Image: Derek E. Morton

Howard University students sleep outside to protest poor living conditions in dormitories

Students at Howard University, Washington, D.C, have occupied the campus student housing centre, sleeping in tents to protest their unsatisfactory housing conditions. 

Since 12 October, over 100 students have moved into the Blackburn University Centre, the “social hub” of campus, and are sleeping on mattresses on the floor, with dozens also sleeping in tents outdoors.

First week here, I began to get sick. I saw mould behind my vents. I got so sick to the point where I was coughing up blood

– Valery Jean-Jacques, Howard student

In an interview with the BBC, Howard freshman Valery Jean-Jacques said: “First week here, I began to get sick. I saw mould behind my vents. I got so sick to the point where I was coughing up blood.”

Known to social media as ‘The Live Movement’, the student-led organisation made demands of an in-person town hall meeting with the university’s president, reinstation of affiliate trustee positions to the board with voting power, and a meeting with student leadership over ‘housing plans’. 

Students, paying more than $9,000 per year for on-campus housing as undergraduates, have posted videos on TikTok and Twitter showing rooms rife with mould. 

Howard student @tamyraswag posted a video on TikTok showing shoes, clothes, and other items from her dormitory with mould, with the caption “tell me why I wake up and there is mold everywhere”. 

Their movement, having gone viral on social media with the hashtag ‘#BlackburnTakeover’, garnered the support of prominent black activists including several artists from rapper Gucci Mane’s record label, and the youngest child of Dr Martin Luther King Jr., Bernice King.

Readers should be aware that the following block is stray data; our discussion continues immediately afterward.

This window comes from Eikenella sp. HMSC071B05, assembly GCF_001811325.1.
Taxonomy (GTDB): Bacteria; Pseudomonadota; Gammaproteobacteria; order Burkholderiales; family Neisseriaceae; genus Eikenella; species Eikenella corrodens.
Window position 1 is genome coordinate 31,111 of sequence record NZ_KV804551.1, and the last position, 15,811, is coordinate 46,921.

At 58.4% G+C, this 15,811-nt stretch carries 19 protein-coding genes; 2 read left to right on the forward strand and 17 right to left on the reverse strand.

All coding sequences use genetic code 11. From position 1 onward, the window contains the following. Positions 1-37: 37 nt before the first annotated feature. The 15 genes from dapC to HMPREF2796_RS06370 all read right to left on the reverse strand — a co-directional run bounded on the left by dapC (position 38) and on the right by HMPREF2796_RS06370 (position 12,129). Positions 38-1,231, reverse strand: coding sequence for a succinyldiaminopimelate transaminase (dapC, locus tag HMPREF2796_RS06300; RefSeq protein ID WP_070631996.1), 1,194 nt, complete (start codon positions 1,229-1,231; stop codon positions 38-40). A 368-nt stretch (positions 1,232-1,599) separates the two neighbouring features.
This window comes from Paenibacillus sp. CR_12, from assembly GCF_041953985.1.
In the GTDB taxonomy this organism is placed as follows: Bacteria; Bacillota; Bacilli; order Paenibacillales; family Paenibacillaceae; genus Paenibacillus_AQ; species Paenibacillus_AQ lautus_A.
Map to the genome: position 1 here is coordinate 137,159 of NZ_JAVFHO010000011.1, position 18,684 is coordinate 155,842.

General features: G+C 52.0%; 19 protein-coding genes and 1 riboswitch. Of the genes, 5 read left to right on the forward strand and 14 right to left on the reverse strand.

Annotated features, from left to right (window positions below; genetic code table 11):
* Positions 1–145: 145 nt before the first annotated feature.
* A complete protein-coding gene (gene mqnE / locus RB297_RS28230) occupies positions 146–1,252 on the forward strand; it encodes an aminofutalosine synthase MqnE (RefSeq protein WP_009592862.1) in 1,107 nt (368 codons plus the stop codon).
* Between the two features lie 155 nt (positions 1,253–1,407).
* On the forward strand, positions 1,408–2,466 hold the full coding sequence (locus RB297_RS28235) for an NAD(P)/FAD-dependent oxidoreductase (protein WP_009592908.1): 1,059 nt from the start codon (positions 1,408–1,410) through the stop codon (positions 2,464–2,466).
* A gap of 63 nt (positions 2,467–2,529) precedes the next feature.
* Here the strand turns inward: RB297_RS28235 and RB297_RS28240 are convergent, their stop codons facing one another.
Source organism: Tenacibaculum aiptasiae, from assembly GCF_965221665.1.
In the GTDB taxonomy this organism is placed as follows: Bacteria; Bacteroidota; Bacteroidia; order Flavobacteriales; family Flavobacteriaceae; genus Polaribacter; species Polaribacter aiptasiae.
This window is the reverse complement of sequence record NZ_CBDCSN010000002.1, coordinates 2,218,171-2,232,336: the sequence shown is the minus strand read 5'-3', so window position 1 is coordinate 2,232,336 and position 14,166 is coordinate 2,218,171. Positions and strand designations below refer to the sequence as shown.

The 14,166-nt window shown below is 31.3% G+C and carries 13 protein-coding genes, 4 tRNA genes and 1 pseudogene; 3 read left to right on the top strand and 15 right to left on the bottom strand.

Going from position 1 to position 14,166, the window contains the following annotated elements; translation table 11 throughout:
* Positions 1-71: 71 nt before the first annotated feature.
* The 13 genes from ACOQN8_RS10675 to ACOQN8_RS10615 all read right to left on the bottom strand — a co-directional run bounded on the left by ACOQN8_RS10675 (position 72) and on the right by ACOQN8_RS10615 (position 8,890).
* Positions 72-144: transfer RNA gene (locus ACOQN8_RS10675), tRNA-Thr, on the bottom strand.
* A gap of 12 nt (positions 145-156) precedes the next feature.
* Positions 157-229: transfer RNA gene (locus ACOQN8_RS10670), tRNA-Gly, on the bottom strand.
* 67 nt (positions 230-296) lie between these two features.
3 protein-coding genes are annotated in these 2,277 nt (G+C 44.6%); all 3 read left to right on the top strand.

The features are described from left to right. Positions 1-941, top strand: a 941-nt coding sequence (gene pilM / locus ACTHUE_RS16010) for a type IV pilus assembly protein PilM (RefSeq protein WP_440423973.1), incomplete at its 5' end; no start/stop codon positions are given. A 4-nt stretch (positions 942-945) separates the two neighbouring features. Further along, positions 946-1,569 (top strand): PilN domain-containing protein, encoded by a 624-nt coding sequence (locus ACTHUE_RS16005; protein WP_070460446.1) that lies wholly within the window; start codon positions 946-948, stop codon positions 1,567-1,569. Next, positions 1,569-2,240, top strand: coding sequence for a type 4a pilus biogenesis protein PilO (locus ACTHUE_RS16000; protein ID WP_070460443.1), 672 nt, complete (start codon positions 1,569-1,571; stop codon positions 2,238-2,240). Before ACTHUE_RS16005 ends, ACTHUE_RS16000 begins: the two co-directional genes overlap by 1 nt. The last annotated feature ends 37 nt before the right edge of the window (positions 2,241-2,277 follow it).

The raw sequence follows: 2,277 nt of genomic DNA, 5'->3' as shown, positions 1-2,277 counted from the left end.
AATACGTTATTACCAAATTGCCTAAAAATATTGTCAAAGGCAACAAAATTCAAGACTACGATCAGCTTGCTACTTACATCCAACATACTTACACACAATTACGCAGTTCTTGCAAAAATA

King tweeted: “Students @HowardU are stepping up to ensure a humane, just university, nation and world. 

“In a 1968 speech at Harvard, my mother emphasized the importance of student activism. Raise your housing standard, #HowardUniversity.”

The students also created a petition, calling for Howard University to terminate their relationship with Corvias, a company paid to “renovate, manage, operate, and maintain residential facilities”. 

On 15 November, the administration reached an agreement with the protesting students, releasing a press release from President Wayne Frederick. 

He stated: “The health and well-being of our students is the most important part of my job as president. 

“As I have said before, even one issue in one of our dormitories is too many, and we will continue to remain vigilant in our pledge to maintain safe and high-end housing.”

The Live Movement released a press release upon the agreement stating: “While the terms of the agreement, specific terms, are confidential, it can be said without any hesitation or reservation that the students courageously journeyed on a path towards better university accountability and transparency and public safety.”

One student said: “We were fed up, we had had enough, and we were ready to make change for our beloved Howard University by holding the administration accountable by any means necessary. 

“We spent 33 days challenging the Howard University administration. We spent 33 days saying, not only did our lives matter, that our voices matter and our concerns matter.”

She added: “We came, we saw, we declared, and we won.”

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